I am based but not native to the beautiful county of Sutherland in the Scottish Highlands.
My interest in pen making has developed over the years but since I bought an Axminster AWVSL lathe a few years ago I have designed and created several pens. Originally I only gave as gifts to commemorate those special celebrations to my friends and family. I am now offering you the opportunity of being able to give that truly special gift to someone special, or maybe to treat yourself.
Looking through a wood turning catalogue I saw a replica cartridge kit for making pens. This immediately sparked my interest as I have a long association and experience with all types of firearms from a .177 airgun up to the mighty .50cal Browning machine gun.
My interest in firearms started as a young boy and I eventually became involved in target shooting. I later joined the Police and continued my association through firearms training as a Police Marksman as well as competing for my force in shooting competitions throughout the UK and internationally. I am also a proud member of the National Rifle Association of America.
Shooters have always had an appreciation for fine craftsmanship. From the exquisite finish on a gunstock, scrollwork of fine engraving, the engineering involved in the creation of a firearm that all join to give that ability to place bullets so precisely at long distances. It was because of this expertise and my experiences that I wanted to explore the possibility of creating pens from real spent ammunition components rather than replica items.
There are of course advantages to using a replica kits. The parts are all clean, pristine and mark free. The replica bullet simply screws onto the false case. They all look very nice and will easily fool those who know no differently. The experienced and trained eye of the Shooter will identify the difference.
All of my bullet pens are made from once fired military or once fired or new commercially manufactured cases. By using real ammunition components each pen is subtly unique. Only genuine bullet heads, with a Full Metal Jacket are used. The bullets have the lead removed and are then drilled to accept the pen nib.
The weight and heft is almost identical to a live round but minus the lead in the bullet. I also go to great pains to ensure that the original overall length falls within the limits set by SAAMI The Sporting Arms and Ammunition Manufacturers Institure and CIP Commission Internationale Permanente pour l'Epreuve des Armes à Feu Portatives. The cases come highly polished but the once fired cases still bear some marks from firing and cycling through the action of the gun. These telltale marks are caused by pressure forming of the brass case within the steel chamber of the gun during the firing process. In addition to this marks are also caused to the case during the extraction mechanism. The marks are unique to the case having been fired by the individual gun. They are unobtrusive and simply serve as a timely reminder that this was once shot through a real gun.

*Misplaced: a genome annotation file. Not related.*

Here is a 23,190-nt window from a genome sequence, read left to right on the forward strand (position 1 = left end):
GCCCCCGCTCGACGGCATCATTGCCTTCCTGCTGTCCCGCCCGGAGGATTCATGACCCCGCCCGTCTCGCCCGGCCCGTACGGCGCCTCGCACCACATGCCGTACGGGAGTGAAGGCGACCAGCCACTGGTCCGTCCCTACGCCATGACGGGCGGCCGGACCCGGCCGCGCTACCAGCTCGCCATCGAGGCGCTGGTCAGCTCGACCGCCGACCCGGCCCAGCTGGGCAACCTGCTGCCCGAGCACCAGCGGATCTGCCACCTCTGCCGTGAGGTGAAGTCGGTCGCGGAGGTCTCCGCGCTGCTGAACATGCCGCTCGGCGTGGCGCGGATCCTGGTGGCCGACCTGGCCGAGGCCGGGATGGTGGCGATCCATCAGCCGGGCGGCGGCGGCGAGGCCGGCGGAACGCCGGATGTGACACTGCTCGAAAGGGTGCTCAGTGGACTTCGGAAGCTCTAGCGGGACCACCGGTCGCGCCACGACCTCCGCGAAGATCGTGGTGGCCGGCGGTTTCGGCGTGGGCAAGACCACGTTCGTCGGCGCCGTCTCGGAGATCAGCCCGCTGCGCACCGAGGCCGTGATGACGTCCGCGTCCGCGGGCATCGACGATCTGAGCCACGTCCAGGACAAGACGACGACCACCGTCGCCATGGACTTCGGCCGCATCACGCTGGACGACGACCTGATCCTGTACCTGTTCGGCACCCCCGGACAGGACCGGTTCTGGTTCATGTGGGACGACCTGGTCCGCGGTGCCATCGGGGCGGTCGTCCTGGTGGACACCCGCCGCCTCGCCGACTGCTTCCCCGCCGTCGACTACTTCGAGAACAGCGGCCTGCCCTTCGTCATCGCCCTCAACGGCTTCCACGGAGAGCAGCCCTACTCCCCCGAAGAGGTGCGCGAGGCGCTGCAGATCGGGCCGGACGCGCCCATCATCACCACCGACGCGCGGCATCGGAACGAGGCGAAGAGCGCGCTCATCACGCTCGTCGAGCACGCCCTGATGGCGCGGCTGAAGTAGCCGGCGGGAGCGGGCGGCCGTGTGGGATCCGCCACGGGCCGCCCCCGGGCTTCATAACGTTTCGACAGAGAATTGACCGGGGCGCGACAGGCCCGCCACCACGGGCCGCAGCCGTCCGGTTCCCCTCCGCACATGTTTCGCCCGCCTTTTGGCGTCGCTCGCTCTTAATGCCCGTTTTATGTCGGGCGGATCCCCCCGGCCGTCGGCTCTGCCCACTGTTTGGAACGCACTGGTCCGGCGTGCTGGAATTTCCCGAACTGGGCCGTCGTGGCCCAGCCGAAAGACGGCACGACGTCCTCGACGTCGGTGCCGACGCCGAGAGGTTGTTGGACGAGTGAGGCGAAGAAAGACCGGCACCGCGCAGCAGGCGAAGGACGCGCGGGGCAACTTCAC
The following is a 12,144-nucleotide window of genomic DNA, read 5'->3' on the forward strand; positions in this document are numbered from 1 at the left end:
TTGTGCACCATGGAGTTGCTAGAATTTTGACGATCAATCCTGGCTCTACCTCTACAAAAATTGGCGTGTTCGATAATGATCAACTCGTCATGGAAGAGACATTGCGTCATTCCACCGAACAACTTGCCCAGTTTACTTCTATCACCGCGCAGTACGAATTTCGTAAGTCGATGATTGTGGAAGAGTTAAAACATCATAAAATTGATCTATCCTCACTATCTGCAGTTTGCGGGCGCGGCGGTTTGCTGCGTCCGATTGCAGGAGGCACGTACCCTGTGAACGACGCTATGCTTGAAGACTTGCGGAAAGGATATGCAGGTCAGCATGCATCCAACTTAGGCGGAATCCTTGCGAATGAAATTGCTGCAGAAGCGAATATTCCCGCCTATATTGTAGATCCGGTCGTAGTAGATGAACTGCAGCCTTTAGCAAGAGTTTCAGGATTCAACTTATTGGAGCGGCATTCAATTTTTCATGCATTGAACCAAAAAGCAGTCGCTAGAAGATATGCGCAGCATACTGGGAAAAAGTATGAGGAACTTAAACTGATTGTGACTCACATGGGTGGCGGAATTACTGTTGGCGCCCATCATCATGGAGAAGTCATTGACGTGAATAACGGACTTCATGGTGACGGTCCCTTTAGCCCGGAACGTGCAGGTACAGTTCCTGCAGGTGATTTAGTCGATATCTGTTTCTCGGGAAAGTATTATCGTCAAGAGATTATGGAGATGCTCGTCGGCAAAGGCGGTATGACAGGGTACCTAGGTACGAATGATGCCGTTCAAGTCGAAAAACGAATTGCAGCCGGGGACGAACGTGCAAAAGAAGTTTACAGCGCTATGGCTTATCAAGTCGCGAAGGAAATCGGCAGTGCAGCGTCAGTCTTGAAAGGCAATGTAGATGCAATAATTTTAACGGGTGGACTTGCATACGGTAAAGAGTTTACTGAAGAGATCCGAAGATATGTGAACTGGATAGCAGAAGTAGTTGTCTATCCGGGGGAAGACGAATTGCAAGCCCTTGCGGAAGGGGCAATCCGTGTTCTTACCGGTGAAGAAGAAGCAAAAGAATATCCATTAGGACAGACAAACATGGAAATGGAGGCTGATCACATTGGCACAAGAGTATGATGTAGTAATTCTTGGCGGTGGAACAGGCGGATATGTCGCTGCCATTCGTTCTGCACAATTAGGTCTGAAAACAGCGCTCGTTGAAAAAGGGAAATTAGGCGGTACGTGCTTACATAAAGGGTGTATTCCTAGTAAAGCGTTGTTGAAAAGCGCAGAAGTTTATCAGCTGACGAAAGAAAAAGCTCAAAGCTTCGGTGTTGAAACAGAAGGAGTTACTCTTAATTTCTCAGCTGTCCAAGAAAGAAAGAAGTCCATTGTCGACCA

Each dead primer is removed from the case and the pocket is then expertly bored to accept a brass tube. The tube then goes through a careful soldering process to accept the pen mechanism. The copper Jacket of the bullet is seated into the mouth of the case. Instead of being crimped into place, as it would be during the ammunition manufacturing process, the bullet is fixed using an epoxy adhesive which is then allowed to cure for 24 hours before any further processing takes place. This whole process goes to make a product that will provide years of enjoyable use.
All the specialist wood I use is obtained from renewable sources, the majority of which are sourced from within the United Kingdom. The wood components are sealed with several applications of an acrylic sealer. This is then polished with nine, progressively finer grades of abrasive to bring out a deep long lasting lustre. This careful and painstaking polishing process really enhances the grain of the wood to make it stand out.
A final application of a Microcrystaline or Renaissance Wax as it is also known, seals the polishing process and provides a protective layer resistant to fingerprints, water and dirt and further enhances the appearance of the pen. Microcrystaline wax was developed and used by the British Museum to protect their most valuable artifacts.
Although made from original ammunition components, all pens are legal to own and are no longer capable of being fired or converted back into their original use.
All of these features go to creating a unique, handcrafted pen gift that anyone will be proud to own.